Pam was always intrigued by human behavior, which moved her to start taking a Bachelor of Arts degree in Red Deer. After completing one year of this program, the realization that it would take a long time to become a psychologist began to sink in, and so Pam was rethinking her career path. Then she saw an ad in the paper about training at Alberta Hospital Edmonton. Pam was informed that she could be paid to become psychiatric nurse in a couple of years and yet still get to work in mental health. In addition, Pam recognized she would get to see things that would normally take years to experience. So Pam applied at Alberta Hospital, Edmonton. Funny thing, her boyfriend (now her husband), went to Calgary when Pam went to Edmonton. However, the two of them kept dating. He took an avionics program, and after they both graduated, they got married. Because Pam was obliged to continue working at the hospital where she was sponsored (in her nursing program), the couple settled in Edmonton. They subsequently bought a house there and started a family as well. The family stayed in Edmonton for 15 years.
Pam and her family made good friends in Edmonton, but the family spent as much time as they could vacationing in BC. Over the years they began to wonder why they didn't live where they wanted to be most of the time. The decision was made to pull up stakes and move to the Okanagan.
Pam has worked in a few different positions while in Kelowna including the ACSS team as a case manager; on the Assertive Case management team; as a residential nurse; and on the intake team. She is happy she has been able to slide into a temporary part-time position on the ASTAT team (Adult Short Term Assessment & Treatment Team) in Kelowna. Pam loves her work. She currently helps to run groups. One is a wellness group for people with anxiety and depression disorders which consists of 8 sessions of basic mental health information. She revealed that this can prove interesting, as the team never quite knows what to expect in terms of the mix of individuals that will ultimately assemble—until they start. Pam has also been a part of a depression group, an anxiety group as well as Dialectical Behavior Therapy group, and sees clients on an individual basis for counselling.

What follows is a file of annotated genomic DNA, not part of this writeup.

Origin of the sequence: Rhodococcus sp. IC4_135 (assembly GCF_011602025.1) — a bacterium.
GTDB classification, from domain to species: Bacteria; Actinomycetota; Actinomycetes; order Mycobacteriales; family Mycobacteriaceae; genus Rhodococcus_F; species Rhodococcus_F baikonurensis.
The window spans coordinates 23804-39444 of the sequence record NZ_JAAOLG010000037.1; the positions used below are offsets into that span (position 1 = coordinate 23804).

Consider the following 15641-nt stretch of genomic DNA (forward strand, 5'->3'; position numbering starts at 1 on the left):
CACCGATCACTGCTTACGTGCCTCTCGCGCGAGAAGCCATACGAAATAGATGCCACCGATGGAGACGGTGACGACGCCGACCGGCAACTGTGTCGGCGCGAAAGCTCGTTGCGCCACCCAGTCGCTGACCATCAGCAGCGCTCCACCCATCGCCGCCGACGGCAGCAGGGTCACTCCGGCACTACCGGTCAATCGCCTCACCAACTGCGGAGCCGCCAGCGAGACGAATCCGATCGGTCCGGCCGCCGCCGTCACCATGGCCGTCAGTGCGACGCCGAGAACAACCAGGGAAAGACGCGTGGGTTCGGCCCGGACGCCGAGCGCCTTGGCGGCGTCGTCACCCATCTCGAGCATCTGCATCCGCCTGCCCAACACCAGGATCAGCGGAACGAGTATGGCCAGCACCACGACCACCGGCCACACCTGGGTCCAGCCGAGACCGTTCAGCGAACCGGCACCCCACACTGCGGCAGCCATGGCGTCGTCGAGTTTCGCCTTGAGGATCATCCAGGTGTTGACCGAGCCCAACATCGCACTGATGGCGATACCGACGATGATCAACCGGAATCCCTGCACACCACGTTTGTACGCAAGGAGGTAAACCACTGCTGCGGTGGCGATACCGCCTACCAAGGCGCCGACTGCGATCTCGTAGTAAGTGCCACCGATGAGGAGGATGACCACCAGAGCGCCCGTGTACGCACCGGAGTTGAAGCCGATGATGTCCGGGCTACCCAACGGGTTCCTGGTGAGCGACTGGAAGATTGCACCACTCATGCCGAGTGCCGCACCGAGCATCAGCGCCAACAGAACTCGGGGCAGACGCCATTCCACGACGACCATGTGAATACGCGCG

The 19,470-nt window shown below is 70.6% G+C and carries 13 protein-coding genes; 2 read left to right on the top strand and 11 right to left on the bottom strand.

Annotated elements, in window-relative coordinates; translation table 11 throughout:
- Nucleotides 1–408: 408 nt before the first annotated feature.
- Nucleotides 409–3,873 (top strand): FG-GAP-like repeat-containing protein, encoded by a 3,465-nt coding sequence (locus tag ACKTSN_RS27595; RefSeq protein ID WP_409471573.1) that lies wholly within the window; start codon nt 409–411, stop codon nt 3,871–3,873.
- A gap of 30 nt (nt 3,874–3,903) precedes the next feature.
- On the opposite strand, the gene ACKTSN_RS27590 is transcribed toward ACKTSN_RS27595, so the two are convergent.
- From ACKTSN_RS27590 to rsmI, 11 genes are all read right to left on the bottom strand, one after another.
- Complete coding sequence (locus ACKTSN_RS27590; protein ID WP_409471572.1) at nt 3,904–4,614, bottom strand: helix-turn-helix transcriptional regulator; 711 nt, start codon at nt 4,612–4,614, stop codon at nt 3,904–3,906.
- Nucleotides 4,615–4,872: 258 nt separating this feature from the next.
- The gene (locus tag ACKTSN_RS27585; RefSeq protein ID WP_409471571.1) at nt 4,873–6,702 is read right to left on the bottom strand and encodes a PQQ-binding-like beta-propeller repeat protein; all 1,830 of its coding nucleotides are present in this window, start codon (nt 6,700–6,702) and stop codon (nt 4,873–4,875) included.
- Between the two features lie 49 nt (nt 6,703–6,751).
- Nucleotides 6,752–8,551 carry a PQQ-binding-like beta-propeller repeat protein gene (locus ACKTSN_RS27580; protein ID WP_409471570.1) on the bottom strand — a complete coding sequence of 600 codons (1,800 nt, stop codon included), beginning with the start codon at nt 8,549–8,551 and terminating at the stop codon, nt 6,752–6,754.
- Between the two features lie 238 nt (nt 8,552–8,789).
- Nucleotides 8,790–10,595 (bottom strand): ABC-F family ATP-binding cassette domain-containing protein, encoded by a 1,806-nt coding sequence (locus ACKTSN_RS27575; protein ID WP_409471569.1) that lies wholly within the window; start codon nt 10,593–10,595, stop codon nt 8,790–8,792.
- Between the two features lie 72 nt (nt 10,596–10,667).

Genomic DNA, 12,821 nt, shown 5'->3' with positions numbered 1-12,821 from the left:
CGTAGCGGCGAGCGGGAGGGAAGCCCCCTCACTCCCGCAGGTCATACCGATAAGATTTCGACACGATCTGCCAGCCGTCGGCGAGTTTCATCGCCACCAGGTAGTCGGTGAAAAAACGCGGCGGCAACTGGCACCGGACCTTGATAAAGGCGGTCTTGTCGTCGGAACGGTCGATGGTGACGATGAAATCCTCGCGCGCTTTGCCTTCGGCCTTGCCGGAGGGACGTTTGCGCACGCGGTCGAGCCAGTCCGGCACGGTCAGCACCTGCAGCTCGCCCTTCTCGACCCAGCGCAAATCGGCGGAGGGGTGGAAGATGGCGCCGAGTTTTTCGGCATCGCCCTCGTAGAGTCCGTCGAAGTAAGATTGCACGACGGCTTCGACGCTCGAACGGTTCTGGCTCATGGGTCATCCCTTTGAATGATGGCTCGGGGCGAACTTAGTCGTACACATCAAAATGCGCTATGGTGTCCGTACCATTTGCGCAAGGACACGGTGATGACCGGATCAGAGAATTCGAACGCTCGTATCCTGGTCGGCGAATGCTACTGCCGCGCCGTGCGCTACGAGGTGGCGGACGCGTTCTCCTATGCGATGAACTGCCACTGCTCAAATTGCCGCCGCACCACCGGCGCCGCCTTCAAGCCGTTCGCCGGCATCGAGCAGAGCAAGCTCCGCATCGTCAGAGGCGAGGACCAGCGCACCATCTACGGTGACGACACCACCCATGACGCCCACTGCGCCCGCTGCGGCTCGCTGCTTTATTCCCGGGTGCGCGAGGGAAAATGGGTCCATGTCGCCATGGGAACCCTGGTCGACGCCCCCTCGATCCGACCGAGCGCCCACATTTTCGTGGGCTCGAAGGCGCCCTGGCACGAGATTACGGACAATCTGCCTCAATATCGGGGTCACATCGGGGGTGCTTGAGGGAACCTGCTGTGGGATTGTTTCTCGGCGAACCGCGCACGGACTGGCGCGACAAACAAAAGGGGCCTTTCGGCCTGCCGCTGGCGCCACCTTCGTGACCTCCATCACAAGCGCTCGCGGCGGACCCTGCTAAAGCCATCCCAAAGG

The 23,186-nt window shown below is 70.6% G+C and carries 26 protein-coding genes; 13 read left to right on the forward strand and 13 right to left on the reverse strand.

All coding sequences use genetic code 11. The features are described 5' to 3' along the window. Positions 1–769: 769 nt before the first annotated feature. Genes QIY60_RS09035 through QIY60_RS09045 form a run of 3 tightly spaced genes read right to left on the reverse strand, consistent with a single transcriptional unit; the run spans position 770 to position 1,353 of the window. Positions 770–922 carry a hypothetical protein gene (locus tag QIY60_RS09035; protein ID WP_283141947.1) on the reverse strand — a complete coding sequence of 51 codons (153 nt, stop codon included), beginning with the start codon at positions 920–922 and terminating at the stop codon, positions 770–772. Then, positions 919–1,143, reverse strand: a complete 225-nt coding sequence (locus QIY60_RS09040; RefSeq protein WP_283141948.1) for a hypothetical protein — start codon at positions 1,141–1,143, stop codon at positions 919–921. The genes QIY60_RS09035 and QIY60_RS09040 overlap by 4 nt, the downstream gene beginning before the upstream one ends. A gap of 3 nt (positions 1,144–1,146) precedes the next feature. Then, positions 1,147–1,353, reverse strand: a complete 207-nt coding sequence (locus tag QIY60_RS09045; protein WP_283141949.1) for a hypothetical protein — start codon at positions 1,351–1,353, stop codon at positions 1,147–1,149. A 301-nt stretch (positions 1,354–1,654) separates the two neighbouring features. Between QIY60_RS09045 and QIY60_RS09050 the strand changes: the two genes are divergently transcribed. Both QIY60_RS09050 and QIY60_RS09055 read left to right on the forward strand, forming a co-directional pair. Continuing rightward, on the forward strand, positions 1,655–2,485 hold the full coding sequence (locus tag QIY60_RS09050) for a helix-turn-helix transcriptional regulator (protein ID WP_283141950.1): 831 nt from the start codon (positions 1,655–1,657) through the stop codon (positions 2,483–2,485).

Jojo LaRosa RPN
“My life has been a series of happy accidents,” Jojo LaRosa said about his life’s journey and the experiences he has encountered. However, Jojo is much like the proverbial onion: as you peel off the layers, you find a whole new dimension—some not easily explained and some defying linguistic definition. He believes strongly in “Dao” (more commonly known as “Tao”), an Eastern spiritual and philosophical belief system that advocates allowing nature to take its course; not blocking the flow of energy or the meanderings of the universe to take their destined course. Sound mystical? Yes and no.
Jojo was born in Manila, in the Philippines. He immigrated to Canada when he was 9 years old. His father, Ulysses is a wonderful painter—one of those well-known artists that set up their easels at the entrance to Stanley Park, late each spring. He is 75 years old and has shared his talent with Vancouverites and tourists for countless years—and is passionate about the beautiful landscapes and seascapes he creates on canvas. Jojo possesses the same artistic bent. He is also his dad’s namesake: Ulysses, but was dubbed” Jojo” early in life.
Many years ago, Jojo was playing soccer and met someone who invited him to work at Woodlands as a health care worker. This was his first “accident,” a proverbial fork in the road that changed his life forever. As changes were introduced to that area, Jojo was transferred to Riverview Hospital and later to the old Forensic Psychiatric Institute (“Colony Farm”). During this time, Jojo witnessed some great psychiatric nursing, but also some nursing behaviors that disturbed him. He decided to learn how to “become a good psychiatric nurse” and subsequently went to Douglas College, graduating in May 1993.
His foray into forensic psychiatric nursing led to a pilot project position with the Attorney General’s office—working with crown counselors to assess individuals in the Forensic Assessment Unit at Vancouver Pretrial. This was very exciting but very intense work, and as Jojo came to realize later on, this took a toll on his own mental well-being. In fact, Jojo left psychiatric nursing for almost 5 years and pursued the arts in his own way: he took a graphic arts course and worked as a freelance graphics designer for a number of years.
Educational opportunities fund returns.
UPN is pleased to announce the return of the Educational Opportunities Fund. Bursaries from this fund are used for the clinical education of nurses and include the upgrading of nursing skills. All active UPN members are eligible to apply for this funding. The current maximum that will be paid out to an individual annually is $4,000.